I just learned about the existence of the TV News Archive (covering news from 2009 until the day before today's date) containing news shows from US TV such as PBS, CBS, ABC, FOXNews, CNN, etc.
You can search by the captions.
I think some of you might find this useful. Quite a nice collection, IMO.
Copyright law is messy, yo. We won't see a lot of notable and important works entering public domain here in the US until 2019.
Other countries, however, got to enjoy many of them first. Public Domain Reviews put a list of creators whose work are entering the public domain for Canada, European Union (EU), and many other countries (https://publicdomainreview.org/collections/class-of-2017/.) For those in EU, nice to see H.G. Wells name there (if UK do withdraw, this might end up not applicable to them. But, my knowledge about UK copyright law is zero, so, who knows.)
As usual, Center of Study for the Public Domain from Duke University put a list of some quite well-known works that are still under the extended copyright restriction: http://web.law.duke.edu/cspd/publicdomainday/2017/pre-1976. Those works would have been entered the public domain if we use the law that was applicable when they were published. I'm still baffled how current copyright hinders research done and published in 1960 to be made available freely. Greedy publishers...
So, thanks to that, USA doesn't get to enjoy many published works yet. "Yet" is the operative word here because we don't know what the incoming administration would do on this topic. Considering the next POTUS is a businessman, I fear the worst. I know: gloomy first of the year thought, but it is what it is.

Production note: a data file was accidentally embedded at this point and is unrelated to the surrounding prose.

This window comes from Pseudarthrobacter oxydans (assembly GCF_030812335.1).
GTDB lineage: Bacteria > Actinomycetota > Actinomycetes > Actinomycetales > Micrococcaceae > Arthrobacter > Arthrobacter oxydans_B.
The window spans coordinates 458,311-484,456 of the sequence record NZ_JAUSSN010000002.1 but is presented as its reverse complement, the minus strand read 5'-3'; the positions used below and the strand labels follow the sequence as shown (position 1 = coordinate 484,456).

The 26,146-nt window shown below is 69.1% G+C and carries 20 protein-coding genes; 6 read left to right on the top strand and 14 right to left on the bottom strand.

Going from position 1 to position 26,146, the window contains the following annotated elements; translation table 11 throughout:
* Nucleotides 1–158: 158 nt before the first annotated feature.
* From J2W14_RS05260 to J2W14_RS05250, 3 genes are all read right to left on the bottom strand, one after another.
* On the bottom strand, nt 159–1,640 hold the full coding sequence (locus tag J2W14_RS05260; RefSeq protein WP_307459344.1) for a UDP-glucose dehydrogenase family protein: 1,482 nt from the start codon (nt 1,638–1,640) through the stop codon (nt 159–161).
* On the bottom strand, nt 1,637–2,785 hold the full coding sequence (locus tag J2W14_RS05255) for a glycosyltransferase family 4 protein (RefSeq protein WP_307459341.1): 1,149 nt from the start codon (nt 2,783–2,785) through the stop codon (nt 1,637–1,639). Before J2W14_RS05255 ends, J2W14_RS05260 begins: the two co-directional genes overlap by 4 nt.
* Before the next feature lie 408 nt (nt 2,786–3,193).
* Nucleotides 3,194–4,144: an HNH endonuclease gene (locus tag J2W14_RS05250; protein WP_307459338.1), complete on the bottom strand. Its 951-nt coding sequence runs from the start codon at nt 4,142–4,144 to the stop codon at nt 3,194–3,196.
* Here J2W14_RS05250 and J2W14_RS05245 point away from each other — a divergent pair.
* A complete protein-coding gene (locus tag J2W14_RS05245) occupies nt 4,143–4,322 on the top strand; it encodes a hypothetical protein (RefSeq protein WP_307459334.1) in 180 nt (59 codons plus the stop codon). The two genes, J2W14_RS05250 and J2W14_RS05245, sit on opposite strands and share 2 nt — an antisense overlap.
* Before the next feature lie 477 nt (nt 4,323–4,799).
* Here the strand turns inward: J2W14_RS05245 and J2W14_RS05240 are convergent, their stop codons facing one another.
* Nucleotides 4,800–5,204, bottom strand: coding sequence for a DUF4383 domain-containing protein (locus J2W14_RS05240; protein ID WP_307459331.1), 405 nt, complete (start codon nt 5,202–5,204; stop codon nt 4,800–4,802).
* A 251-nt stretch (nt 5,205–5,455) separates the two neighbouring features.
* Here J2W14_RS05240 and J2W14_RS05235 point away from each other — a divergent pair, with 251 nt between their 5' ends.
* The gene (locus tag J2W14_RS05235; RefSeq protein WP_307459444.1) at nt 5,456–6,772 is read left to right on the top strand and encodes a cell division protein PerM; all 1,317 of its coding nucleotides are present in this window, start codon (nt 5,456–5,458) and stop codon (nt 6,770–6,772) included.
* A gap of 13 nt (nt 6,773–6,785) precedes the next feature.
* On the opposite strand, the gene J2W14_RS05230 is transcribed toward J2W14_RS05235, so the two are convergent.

On a cheerful side, check the list from John Mark Ockerbloom on his Online Books Project. It's quite an amazing project he's been working on.
Here's to the next 365 days.
“Light thinks it travels faster than anything but it is wrong. No matter how fast light travels, it finds the darkness has always got there first, and is waiting for it.”
― Terry Pratchett, Reaper Man
Many people would probably think assistive technology (AT) are computer software, applications, or tools that are designed to help blind or deaf people. Typically, the first thing that one might have in mind was screen readers, braille display, screen magnifier app for desktop reading, or physical objects like hearing aid, wheel chair, or crutches,
A lot of people probably won't think glasses as an AT. Perhaps because glasses can be highly personalized to fit one's fashion style.
There's a question how much wood would a woodchuck chuck if a woodchuck could chuck wood. Obviously, a woodchuck would chuck wood as much wood as a woodchuck could.